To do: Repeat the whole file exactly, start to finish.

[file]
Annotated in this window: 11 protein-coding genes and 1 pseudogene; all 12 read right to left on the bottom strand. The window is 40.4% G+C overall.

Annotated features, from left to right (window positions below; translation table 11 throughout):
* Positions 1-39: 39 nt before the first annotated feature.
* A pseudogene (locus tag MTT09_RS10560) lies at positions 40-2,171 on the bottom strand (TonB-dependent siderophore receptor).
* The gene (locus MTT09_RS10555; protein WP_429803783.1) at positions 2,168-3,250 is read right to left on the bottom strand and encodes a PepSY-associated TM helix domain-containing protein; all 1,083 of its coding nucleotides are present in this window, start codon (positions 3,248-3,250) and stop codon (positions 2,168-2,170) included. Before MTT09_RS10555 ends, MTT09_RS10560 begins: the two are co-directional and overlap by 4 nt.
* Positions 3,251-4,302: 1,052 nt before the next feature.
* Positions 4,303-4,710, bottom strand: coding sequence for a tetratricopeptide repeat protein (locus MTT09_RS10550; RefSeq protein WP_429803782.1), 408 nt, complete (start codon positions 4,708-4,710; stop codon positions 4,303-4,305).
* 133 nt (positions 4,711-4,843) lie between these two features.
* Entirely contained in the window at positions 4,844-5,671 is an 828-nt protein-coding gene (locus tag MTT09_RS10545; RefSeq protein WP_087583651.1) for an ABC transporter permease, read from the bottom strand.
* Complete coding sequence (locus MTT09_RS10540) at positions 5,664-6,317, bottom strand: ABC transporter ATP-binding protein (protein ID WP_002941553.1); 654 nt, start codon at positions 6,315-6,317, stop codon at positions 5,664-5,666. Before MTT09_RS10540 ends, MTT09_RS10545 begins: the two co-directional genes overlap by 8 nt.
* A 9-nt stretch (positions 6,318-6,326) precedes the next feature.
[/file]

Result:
Annotated in this window: 11 protein-coding genes and 1 pseudogene; all 12 read right to left on the bottom strand. The window is 40.4% G+C overall.

Annotated features, from left to right (window positions below; translation table 11 throughout):
* Positions 1-39: 39 nt before the first annotated feature.
* A pseudogene (locus tag MTT09_RS10560) lies at positions 40-2,171 on the bottom strand (TonB-dependent siderophore receptor).
* The gene (locus MTT09_RS10555; protein WP_429803783.1) at positions 2,168-3,250 is read right to left on the bottom strand and encodes a PepSY-associated TM helix domain-containing protein; all 1,083 of its coding nucleotides are present in this window, start codon (positions 3,248-3,250) and stop codon (positions 2,168-2,170) included. Before MTT09_RS10555 ends, MTT09_RS10560 begins: the two are co-directional and overlap by 4 nt.
* Positions 3,251-4,302: 1,052 nt before the next feature.
* Positions 4,303-4,710, bottom strand: coding sequence for a tetratricopeptide repeat protein (locus MTT09_RS10550; RefSeq protein WP_429803782.1), 408 nt, complete (start codon positions 4,708-4,710; stop codon positions 4,303-4,305).
* 133 nt (positions 4,711-4,843) lie between these two features.
* Entirely contained in the window at positions 4,844-5,671 is an 828-nt protein-coding gene (locus tag MTT09_RS10545; RefSeq protein WP_087583651.1) for an ABC transporter permease, read from the bottom strand.
* Complete coding sequence (locus MTT09_RS10540) at positions 5,664-6,317, bottom strand: ABC transporter ATP-binding protein (protein ID WP_002941553.1); 654 nt, start codon at positions 6,315-6,317, stop codon at positions 5,664-5,666. Before MTT09_RS10540 ends, MTT09_RS10545 begins: the two co-directional genes overlap by 8 nt.
* A 9-nt stretch (positions 6,318-6,326) precedes the next feature.